- House-passed measure would have undermined Obama refugee plans
- White House officials had threatened to veto legislation
Senate Democrats blocked legislation that would have temporarily kept the Obama administration from admitting thousands of Syrian and Iraqi refugees to the U.S.
Senators voted 55-43 Wednesday, with 60 required to advance the bill, H.R. 4038. It would have required U.S. officials from three agencies to certify to Congress that each individual refugee from those two countries doesn’t pose a security threat. The measure easily passed the House in November on a 289-137 vote, a week after the terrorist attacks in Paris.
"Republicans are creating a terrible distraction for the sake of embracing the hateful rhetoric, vitriol, of the Republican Party standardbearers Donald Trump and Ted Cruz," a Texas senator, Minority Leader Harry Reid, a Nevada Democrat, said on the Senate floor Wednesday.
President Barack Obama has said he wants the U.S. to admit 10,000 Syrian refugees in the fiscal year that began Oct. 1. House Speaker Paul Ryan, a Wisconsin Republican, has said the bill would temporarily block such refugees from entering the U.S. because it would probably take more than six months to put the new security efforts into place.
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Senate Majority Leader Mitch McConnell, a Kentucky Republican, needed six Senate Democrats to join all 54 Republicans to gain the 60 votes needed to advance the bill.
"I understand that the political pressure to oppose this balanced bill may be intense, but it’s also intensely short-sighted and I urge our Democratic friends to resist it," McConnell said on the Senate floor before the vote.
Senators Heidi Heitkamp of North Dakota and Joe Manchin of West Virginia were the only Democrats who voted with Republicans to advance the bill.
Senator Bill Nelson, a Florida Democrat, said Tuesday that the Republican-backed measure represented a "political vote."
"That’s what is wrong with this place," Nelson said in an interview. "It is political gotcha politics."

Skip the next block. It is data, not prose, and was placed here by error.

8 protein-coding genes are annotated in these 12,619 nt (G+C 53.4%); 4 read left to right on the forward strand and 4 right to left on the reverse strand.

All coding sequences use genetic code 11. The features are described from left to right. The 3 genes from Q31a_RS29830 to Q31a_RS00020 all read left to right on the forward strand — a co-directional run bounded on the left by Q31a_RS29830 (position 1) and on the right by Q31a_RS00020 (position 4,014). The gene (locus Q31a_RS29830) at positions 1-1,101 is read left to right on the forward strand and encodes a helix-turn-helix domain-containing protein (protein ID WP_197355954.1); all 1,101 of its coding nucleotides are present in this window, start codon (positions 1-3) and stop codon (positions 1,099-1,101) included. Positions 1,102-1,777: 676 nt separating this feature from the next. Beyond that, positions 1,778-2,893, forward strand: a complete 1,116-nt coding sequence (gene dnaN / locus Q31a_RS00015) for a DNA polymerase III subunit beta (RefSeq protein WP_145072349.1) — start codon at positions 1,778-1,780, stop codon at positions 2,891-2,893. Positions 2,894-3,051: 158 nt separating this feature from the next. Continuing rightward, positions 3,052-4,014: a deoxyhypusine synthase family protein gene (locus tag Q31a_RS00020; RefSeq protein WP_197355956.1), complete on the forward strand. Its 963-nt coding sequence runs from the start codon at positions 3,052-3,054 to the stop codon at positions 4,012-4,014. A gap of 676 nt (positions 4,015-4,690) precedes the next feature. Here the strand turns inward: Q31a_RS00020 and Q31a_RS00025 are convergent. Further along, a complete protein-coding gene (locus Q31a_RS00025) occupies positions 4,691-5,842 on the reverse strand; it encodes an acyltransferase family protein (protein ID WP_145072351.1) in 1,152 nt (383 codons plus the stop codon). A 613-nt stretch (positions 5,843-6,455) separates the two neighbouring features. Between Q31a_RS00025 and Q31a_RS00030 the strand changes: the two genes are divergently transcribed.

Reid said earlier Wednesday that Democrats wanted to amend the legislation in several ways, including by adding provisions to increase funds for local police anti-terror programs and airport screening. He also said they wanted to include language in the legislation denouncing Trump’s proposal to at least temporarily ban Muslims from entering the United States.
The U.S. is already selective in deciding which Syrian and Iraqi refugees to admit. Officials usually consider for resettlement only refugees deemed “vulnerable,” such as widows, unaccompanied children or political enemies of Syrian President Bashar al-Assad’s regime. Candidates are interviewed in person at refugee camps bordering Syria. The vetting takes almost two years on average, officials have said.
Even so, Republicans say more needs to be done to strengthen scrutiny of people admitted to the country after terrorist attacks in Paris and San Bernardino, California, last year.
"We need to move cautiously in accepting refugees from Iraq and Syria given the attacks in Paris and San Bernardino," Senator Chuck Grassley, an Iowa Republican who leads the Judiciary Committee, said Tuesday on the Senate floor. "We need to fully understand the risks and schemes that these terrorists are using before we open the doors to 10,000 more Syrians."